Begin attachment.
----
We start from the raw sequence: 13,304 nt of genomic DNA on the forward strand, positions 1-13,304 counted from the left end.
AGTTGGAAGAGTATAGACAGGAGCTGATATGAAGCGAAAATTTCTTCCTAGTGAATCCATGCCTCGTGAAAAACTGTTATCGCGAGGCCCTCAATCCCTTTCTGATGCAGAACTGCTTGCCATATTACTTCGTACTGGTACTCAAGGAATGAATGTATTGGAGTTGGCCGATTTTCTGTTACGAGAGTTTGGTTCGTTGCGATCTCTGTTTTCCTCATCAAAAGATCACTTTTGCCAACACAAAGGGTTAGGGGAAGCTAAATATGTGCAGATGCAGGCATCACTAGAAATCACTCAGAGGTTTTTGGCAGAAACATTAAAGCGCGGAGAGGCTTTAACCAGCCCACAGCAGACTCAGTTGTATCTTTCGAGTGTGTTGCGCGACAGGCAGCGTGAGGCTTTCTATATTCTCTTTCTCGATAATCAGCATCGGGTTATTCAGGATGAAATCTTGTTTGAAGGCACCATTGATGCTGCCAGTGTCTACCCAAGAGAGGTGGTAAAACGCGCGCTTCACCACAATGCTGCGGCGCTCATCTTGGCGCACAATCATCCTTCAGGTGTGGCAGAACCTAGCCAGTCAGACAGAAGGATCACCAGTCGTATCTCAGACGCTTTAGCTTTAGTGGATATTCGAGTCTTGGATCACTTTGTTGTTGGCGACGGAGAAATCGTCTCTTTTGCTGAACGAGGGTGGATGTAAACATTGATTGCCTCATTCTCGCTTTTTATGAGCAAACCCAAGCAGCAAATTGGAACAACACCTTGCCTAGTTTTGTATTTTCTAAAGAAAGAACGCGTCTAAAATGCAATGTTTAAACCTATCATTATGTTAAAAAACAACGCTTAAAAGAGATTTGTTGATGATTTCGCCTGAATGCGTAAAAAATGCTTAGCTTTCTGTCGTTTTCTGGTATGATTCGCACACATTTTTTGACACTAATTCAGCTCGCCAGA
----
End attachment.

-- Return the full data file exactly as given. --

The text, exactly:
We start from the raw sequence: 13,304 nt of genomic DNA on the forward strand, positions 1-13,304 counted from the left end.
AGTTGGAAGAGTATAGACAGGAGCTGATATGAAGCGAAAATTTCTTCCTAGTGAATCCATGCCTCGTGAAAAACTGTTATCGCGAGGCCCTCAATCCCTTTCTGATGCAGAACTGCTTGCCATATTACTTCGTACTGGTACTCAAGGAATGAATGTATTGGAGTTGGCCGATTTTCTGTTACGAGAGTTTGGTTCGTTGCGATCTCTGTTTTCCTCATCAAAAGATCACTTTTGCCAACACAAAGGGTTAGGGGAAGCTAAATATGTGCAGATGCAGGCATCACTAGAAATCACTCAGAGGTTTTTGGCAGAAACATTAAAGCGCGGAGAGGCTTTAACCAGCCCACAGCAGACTCAGTTGTATCTTTCGAGTGTGTTGCGCGACAGGCAGCGTGAGGCTTTCTATATTCTCTTTCTCGATAATCAGCATCGGGTTATTCAGGATGAAATCTTGTTTGAAGGCACCATTGATGCTGCCAGTGTCTACCCAAGAGAGGTGGTAAAACGCGCGCTTCACCACAATGCTGCGGCGCTCATCTTGGCGCACAATCATCCTTCAGGTGTGGCAGAACCTAGCCAGTCAGACAGAAGGATCACCAGTCGTATCTCAGACGCTTTAGCTTTAGTGGATATTCGAGTCTTGGATCACTTTGTTGTTGGCGACGGAGAAATCGTCTCTTTTGCTGAACGAGGGTGGATGTAAACATTGATTGCCTCATTCTCGCTTTTTATGAGCAAACCCAAGCAGCAAATTGGAACAACACCTTGCCTAGTTTTGTATTTTCTAAAGAAAGAACGCGTCTAAAATGCAATGTTTAAACCTATCATTATGTTAAAAAACAACGCTTAAAAGAGATTTGTTGATGATTTCGCCTGAATGCGTAAAAAATGCTTAGCTTTCTGTCGTTTTCTGGTATGATTCGCACACATTTTTTGACACTAATTCAGCTCGCCAGA